# Solid discs and coeff. thermal expansion mismatch

Consider a solid disc of radius $$R$$ and height $$h$$ which we glue onto an infinite plane surface. If we now change the temperatur and the assume that

1. the (linear) thermal expansion coefficient of the substrate vanishes, $$\alpha_{substrate} = 0 \mu m /(K m)$$,
2. the (linear) thermal expansion coefficient of the disc is given by $$\alpha>0$$, and
3. that the glue hold the disc and the substrate perfectly in place,

does anybody know a formula to describe the (free) surface of the disc? I'm not looking for finite element simulations, but a descriptive formula, which gives me some intuition about the shape. I expect, that the shape depends on all kind of properties, like e.g. Young's module $$E$$, and the height $$h$$. However, this problem seems to be fundamental for all kind of engineering work.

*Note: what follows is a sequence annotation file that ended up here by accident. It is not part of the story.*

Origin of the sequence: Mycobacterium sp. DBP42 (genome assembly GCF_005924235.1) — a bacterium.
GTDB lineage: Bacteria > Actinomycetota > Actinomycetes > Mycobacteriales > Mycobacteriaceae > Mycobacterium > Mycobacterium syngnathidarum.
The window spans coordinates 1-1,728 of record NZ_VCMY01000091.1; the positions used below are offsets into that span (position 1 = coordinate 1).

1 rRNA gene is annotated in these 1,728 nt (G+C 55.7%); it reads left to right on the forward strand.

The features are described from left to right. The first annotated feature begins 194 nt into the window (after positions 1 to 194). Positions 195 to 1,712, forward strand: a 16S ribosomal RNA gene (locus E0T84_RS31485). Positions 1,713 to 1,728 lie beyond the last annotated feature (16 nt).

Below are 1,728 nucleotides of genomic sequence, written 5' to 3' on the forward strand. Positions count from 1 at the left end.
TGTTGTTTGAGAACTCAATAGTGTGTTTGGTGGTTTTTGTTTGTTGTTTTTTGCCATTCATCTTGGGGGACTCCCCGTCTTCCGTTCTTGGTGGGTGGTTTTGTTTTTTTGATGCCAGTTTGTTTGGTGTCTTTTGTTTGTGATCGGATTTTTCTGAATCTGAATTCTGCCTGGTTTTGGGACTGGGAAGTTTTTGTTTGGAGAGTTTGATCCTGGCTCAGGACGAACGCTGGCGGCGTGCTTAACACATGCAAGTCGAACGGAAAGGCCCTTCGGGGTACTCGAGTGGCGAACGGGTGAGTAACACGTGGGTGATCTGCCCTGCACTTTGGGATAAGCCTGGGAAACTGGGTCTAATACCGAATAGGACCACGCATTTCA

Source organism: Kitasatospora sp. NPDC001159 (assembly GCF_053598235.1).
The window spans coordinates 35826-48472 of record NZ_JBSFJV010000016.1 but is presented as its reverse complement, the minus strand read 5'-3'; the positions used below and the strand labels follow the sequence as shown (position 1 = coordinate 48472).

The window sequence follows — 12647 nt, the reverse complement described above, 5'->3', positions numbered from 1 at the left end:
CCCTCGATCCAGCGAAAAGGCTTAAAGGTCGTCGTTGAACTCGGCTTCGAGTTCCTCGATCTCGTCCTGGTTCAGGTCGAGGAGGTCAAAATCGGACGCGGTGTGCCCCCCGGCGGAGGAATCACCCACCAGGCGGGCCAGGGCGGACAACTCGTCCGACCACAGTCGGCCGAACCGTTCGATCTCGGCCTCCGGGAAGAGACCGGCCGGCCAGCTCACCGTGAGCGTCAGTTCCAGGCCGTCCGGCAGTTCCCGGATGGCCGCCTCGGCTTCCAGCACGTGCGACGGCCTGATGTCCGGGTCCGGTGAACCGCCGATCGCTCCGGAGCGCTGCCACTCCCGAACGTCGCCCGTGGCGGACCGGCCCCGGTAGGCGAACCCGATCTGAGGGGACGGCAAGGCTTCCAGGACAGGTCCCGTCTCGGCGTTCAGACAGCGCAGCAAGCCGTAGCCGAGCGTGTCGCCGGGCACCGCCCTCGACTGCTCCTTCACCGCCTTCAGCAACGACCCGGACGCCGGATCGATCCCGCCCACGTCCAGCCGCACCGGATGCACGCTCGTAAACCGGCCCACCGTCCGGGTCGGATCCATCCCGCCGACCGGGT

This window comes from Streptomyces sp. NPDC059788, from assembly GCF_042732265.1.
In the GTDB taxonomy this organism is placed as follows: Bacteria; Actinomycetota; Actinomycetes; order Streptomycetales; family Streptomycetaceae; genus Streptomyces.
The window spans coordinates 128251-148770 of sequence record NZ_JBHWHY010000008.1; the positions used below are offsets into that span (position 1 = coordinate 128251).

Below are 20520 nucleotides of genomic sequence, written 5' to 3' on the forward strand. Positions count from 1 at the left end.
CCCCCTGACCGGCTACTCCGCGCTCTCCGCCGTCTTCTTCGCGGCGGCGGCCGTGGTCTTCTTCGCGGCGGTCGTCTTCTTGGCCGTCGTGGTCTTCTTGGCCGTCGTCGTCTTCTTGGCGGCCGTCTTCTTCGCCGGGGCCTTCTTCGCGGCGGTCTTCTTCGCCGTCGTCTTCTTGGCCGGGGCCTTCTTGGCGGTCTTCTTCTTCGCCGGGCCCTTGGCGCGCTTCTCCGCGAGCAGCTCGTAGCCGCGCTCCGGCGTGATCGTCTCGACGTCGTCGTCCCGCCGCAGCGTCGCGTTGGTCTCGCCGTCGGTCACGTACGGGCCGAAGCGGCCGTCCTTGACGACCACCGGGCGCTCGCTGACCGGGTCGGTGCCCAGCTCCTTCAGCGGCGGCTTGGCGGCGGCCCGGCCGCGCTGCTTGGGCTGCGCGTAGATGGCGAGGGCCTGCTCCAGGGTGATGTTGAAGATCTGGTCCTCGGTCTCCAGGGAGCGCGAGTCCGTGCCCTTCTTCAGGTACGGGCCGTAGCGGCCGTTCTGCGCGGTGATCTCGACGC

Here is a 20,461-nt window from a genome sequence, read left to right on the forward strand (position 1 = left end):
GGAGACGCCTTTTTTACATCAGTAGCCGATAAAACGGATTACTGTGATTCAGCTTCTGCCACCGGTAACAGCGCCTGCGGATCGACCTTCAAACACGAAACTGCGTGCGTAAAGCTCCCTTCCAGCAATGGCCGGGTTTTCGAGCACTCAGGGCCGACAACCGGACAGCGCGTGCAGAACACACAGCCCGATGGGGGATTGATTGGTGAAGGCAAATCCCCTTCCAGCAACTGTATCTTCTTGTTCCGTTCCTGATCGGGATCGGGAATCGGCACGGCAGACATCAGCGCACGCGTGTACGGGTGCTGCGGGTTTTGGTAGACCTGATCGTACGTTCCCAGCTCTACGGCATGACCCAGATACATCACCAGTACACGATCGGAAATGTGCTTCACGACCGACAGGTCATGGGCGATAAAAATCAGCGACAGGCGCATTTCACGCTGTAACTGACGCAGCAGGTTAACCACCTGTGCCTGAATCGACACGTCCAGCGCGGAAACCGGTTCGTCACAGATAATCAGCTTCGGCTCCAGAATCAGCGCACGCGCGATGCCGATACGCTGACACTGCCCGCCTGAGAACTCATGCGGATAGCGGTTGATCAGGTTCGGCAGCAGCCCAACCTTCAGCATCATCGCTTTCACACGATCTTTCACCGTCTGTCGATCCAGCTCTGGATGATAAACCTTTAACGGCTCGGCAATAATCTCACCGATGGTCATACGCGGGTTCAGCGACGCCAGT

Throughout the majority of the disc, the strains in the radial and hoop directions will be essentially zero, and the strain in the thickness direction will be uniform. Only at the very edge, within about 2h radially from the edge will this picture be disturbed. Within the broad central region, if you solve Hooke’s law 3D equations for this situation , you will find that the thickness strain is $$\epsilon =\frac{(1+\nu)}{(1-\nu)}\alpha \Delta T$$where $$\nu$$ is the Poisson ratio of the disc material.